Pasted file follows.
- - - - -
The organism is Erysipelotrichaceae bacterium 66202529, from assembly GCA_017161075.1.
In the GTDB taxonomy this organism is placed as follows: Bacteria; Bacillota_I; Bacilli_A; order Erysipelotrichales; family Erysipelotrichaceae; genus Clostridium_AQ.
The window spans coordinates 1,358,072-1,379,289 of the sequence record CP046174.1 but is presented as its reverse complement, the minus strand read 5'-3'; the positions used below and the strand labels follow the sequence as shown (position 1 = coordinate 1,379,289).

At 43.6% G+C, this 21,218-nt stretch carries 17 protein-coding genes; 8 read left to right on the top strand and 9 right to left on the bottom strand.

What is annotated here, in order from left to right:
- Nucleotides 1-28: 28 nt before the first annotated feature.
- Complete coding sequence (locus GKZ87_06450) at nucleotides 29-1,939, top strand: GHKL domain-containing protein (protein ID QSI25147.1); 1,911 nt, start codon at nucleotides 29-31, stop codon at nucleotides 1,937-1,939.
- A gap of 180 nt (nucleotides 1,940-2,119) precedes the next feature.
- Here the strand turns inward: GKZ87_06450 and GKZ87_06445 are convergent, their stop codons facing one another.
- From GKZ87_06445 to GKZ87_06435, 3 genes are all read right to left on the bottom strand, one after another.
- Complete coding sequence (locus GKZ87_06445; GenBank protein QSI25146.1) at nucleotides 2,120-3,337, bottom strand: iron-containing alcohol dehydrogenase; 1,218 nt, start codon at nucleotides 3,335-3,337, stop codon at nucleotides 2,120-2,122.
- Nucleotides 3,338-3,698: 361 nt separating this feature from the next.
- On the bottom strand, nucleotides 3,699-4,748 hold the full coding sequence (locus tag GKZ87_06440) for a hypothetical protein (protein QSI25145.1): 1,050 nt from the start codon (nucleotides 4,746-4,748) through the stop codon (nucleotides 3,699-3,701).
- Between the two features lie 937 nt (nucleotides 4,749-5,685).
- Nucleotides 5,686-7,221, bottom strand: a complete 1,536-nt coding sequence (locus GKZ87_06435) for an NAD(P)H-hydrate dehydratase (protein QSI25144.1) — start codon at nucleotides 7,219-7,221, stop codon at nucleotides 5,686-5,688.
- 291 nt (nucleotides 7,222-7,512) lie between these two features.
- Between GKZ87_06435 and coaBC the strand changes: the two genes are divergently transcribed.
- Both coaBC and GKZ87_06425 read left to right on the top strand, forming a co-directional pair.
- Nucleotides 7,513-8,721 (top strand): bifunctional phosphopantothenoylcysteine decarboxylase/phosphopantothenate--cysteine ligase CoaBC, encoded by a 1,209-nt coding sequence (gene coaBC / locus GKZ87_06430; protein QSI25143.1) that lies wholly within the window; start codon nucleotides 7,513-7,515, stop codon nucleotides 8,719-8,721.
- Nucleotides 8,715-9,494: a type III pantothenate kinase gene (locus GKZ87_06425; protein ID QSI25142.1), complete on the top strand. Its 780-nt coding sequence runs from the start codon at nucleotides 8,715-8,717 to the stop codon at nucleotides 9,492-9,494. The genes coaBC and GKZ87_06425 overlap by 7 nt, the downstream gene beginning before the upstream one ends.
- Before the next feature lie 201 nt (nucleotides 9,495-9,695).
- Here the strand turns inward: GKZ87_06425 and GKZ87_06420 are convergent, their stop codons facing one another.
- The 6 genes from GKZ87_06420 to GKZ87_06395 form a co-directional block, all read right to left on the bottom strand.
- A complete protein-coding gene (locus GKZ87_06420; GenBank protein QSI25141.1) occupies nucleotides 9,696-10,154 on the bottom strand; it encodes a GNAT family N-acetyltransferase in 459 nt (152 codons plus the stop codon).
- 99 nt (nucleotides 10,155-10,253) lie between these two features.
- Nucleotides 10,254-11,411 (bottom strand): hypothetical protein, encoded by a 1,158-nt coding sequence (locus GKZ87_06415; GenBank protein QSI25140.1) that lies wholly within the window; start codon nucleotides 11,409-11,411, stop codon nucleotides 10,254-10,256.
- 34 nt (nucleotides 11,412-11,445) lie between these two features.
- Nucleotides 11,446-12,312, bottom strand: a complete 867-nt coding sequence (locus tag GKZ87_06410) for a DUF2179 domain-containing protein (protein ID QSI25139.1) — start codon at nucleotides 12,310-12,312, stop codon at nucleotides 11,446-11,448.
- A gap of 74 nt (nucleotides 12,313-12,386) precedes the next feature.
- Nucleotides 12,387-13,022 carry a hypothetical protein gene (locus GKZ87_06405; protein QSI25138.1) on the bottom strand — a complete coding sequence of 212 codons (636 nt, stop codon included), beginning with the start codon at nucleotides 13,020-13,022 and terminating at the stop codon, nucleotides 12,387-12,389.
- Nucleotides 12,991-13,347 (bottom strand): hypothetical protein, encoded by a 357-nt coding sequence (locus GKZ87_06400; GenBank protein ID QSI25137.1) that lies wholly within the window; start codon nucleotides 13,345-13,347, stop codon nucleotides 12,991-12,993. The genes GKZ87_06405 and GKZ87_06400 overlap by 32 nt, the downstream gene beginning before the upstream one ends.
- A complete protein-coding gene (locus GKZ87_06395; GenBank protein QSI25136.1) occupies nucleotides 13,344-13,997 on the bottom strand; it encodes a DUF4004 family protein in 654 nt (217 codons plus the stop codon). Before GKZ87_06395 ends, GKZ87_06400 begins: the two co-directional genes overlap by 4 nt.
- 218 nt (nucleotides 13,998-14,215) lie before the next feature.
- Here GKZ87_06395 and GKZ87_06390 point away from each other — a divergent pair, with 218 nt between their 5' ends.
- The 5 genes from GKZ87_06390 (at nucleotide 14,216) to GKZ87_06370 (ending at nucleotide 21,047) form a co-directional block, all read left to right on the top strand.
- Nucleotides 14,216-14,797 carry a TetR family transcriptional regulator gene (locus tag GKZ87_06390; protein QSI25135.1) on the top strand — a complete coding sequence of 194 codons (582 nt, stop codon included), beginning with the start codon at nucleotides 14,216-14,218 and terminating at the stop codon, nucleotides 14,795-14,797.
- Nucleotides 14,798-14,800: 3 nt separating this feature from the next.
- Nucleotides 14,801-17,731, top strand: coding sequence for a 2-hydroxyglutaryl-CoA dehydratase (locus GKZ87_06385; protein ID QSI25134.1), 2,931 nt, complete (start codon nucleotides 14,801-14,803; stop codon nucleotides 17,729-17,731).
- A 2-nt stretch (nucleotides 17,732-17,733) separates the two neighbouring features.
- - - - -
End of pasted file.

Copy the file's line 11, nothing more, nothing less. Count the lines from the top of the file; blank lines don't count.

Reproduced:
- Complete coding sequence (locus GKZ87_06445; GenBank protein QSI25146.1) at nucleotides 2,120-3,337, bottom strand: iron-containing alcohol dehydrogenase; 1,218 nt, start codon at nucleotides 3,335-3,337, stop codon at nucleotides 2,120-2,122.